8-Year-Old Conquers Dragonscale
I’d like you to meet a student of mine, “T” (name obscured for privacy). T was 7 years old when I first got a message from his mom. He’d recently discovered chainmaille at a Renaissance Faire, and his mom shared a photo of the European 4-in-1 he’d made at the faire. She described how excited he was about chainmaille. We chatted over several emails, and I set him up with multiple additional projects to develop his skills.
Fast forward to a few months later, and I get this message from his mom:
“Do you think for my [8th] birthday we can ask Rebeca to make something for me that’s really really hard?”🤣🤣🤣🤣🤣. The idea that my boy is asking for chainmaille for his birthday cracks me up. I told him a compromise could be that we pay you to teach him something “really really hard”.
Awww! A 7-year-old boy wants to spend his special day with me learning chainmaille. No offense, adults, this was probably the coolest birthday request I’ve received.
I sent a list of 5 potential weaves over. I remember debating putting Dragonscale on the list. I mean, it’s difficult enough for most adults to learn. But I figured, “what the hey, there’s an 80% chance he’ll chose one of the other weaves.”
Of course. He. Picked. Dragonscale. 😂
OK. Challenge accepted!
Before T arrived, I created a starter piece for him so that he could “get into the groove” right away, and then we could learn to start a piece from scratch at a later time. (I do this with a few tricky chainmaille weaves, as I find it’s easier to start a weave if you already know how to make the weave.)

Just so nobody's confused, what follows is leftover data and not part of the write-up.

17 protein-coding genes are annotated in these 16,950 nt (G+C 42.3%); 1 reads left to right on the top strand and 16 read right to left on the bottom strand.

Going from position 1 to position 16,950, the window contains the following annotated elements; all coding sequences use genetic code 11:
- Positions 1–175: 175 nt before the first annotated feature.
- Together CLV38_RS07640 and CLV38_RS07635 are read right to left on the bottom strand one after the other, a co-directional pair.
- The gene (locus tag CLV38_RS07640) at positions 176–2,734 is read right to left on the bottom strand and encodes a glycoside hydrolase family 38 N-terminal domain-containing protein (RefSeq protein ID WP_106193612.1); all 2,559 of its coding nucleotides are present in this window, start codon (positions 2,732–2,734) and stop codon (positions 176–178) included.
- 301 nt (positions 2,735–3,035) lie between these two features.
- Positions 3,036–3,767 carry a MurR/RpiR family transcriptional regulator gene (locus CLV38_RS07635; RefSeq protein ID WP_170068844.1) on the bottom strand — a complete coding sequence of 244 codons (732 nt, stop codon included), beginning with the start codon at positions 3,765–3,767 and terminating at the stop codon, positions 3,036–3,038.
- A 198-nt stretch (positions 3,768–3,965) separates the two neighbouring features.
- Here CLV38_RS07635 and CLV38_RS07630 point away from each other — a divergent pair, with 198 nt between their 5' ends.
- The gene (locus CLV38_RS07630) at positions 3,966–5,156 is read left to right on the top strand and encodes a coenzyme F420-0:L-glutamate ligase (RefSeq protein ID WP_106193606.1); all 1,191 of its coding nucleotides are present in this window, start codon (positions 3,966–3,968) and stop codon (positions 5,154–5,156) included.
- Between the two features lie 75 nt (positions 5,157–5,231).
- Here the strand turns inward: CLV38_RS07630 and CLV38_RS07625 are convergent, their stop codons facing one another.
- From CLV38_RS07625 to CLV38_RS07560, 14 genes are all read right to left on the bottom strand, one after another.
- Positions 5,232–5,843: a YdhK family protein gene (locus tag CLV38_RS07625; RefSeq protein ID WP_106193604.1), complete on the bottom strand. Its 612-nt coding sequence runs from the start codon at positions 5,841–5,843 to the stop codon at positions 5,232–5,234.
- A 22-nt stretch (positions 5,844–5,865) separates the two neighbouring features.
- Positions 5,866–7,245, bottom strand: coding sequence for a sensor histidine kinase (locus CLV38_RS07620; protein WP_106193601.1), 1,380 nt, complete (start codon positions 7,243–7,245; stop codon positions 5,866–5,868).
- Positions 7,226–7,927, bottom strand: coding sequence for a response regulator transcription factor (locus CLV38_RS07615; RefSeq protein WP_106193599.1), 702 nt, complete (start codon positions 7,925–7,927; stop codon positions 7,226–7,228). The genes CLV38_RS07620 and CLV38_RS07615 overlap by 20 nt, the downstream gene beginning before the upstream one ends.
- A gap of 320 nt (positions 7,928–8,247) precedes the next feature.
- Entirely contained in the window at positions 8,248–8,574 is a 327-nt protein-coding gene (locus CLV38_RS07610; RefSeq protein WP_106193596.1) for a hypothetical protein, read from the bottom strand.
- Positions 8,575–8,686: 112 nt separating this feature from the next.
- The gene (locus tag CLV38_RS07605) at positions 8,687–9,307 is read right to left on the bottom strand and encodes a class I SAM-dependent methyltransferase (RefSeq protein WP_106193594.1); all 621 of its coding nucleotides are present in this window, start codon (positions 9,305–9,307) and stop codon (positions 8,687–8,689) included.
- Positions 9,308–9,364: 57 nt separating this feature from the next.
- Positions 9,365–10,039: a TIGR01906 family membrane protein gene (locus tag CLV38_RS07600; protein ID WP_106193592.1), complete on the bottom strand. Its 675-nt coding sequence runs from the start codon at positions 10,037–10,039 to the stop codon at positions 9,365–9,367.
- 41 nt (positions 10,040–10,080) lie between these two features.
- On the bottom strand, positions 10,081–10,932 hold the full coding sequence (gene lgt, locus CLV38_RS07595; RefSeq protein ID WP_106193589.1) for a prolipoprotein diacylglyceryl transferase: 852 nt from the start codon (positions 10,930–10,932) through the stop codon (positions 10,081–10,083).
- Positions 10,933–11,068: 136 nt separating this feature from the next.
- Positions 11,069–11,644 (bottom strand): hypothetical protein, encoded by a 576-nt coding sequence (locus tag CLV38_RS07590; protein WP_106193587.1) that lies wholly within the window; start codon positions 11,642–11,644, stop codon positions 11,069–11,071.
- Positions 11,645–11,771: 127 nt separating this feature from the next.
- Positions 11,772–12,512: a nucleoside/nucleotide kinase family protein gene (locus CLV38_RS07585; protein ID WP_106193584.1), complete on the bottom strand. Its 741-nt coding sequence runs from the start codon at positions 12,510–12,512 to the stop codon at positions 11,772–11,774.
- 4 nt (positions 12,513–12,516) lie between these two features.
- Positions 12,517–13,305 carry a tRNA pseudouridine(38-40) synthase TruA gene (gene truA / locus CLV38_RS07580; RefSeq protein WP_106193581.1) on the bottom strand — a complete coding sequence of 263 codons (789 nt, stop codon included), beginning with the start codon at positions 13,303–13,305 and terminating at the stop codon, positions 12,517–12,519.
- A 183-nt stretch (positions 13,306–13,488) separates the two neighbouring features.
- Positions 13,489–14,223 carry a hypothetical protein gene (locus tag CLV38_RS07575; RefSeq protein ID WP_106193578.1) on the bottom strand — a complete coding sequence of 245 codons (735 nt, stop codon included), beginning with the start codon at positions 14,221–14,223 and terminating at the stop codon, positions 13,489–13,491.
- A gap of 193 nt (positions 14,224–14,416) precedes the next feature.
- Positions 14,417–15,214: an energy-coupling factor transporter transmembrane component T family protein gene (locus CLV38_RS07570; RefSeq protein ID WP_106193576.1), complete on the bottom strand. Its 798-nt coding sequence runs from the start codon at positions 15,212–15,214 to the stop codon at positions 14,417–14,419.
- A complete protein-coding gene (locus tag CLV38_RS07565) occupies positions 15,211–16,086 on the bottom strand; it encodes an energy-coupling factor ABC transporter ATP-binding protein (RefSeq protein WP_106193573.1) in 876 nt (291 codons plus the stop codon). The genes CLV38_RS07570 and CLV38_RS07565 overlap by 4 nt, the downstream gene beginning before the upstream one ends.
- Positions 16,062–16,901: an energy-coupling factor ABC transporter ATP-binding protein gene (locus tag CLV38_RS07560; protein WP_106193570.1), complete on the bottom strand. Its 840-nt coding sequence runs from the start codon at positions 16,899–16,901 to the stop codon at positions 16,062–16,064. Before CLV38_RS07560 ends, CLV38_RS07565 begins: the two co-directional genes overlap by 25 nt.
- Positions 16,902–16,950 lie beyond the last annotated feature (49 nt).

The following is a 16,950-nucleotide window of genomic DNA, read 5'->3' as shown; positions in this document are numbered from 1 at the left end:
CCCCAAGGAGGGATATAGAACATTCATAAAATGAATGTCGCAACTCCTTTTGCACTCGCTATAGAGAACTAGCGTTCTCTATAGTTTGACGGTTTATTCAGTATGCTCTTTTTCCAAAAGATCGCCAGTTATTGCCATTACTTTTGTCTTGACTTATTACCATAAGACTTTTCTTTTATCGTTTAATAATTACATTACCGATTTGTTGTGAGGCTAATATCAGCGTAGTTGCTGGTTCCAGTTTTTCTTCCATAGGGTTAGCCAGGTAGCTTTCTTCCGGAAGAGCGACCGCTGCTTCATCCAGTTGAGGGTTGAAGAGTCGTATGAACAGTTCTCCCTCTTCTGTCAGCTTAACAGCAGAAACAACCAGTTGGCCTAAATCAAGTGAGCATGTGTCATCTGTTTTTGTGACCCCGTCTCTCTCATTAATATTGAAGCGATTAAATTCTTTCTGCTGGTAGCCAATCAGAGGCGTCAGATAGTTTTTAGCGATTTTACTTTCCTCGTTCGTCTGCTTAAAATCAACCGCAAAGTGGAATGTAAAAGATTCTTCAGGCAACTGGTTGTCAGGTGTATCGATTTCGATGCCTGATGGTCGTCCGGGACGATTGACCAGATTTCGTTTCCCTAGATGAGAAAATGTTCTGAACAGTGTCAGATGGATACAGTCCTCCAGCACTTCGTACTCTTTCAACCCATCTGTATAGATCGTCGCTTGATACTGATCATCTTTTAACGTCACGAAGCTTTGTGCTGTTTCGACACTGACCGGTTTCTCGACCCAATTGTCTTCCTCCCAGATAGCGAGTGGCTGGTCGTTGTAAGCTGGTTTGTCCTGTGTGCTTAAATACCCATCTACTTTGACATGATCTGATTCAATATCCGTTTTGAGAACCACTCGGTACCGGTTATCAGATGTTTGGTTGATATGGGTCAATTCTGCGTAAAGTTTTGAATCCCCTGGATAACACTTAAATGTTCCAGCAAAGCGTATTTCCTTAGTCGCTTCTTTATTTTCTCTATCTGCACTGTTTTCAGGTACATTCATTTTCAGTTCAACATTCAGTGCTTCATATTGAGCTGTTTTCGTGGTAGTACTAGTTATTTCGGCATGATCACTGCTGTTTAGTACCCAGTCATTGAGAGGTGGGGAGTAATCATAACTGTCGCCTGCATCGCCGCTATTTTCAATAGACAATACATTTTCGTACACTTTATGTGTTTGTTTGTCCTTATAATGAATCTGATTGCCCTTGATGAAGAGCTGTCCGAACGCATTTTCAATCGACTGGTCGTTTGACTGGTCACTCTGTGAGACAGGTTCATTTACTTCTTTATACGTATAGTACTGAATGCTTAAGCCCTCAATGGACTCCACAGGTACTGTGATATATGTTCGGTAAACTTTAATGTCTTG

I walked him through the steps of Dragonscale and quizzed him to make sure he could figure out what step was next based on looking at the current state of his weave.
It was slow going, which in all honesty is completely expected for Dragonscale. (In my years of teaching, I’ve only had 2 students complete their Dragonscale cuff in a 3- or 4-hour class). T had about an inch and a half completed when the lesson was up. His mom had the brilliant idea of videotaping me doing the weave, plus me doing a demo of the particular point in the weave that kept tripping him up. And with those videos and a set of paper instructions, I bid him luck!
A few weeks after the lesson, I got an S.O.S. message to help T troubleshoot a mistake that he knew was there but couldn’t figure out.
Mistake successfully troubleshot. Back to the grind. I knew from his mom that he was chipping away at this cuff, one ring at a time and determined to finish it.
About 5 1/2 weeks after the lesson, I got a text with some completed photos! He’d finished!
I actually squealed out loud and clapped my hands when I saw the photos. I felt so happy for him that he finished, and also, I was majorly impressed by his dedication. I suspect there can’t be more than a handful of 8-year-olds in the entire world who have finished a Dragonscale cuff on their own, so this is quite an accomplishment.
We’ve all heard the mantra “Don’t give up,” and we all know this is easier said than done. This mindset comes naturally to some people, and it has to be nurtured and developed in others. Based on T’s persistence with this weave, I have a feeling it’s natural for him to work to finish something he’s passionate about, and I think this will serve him so well in life!
Congrats, T, on making an amazing piece of jewelry!
Stay tuned for a challenge for YOU to finish a piece that’s been hanging out on your worktable for far too long. Let T inspire you! If you have any words for T, feel free to leave a comment below, as I know his mom will show him this post.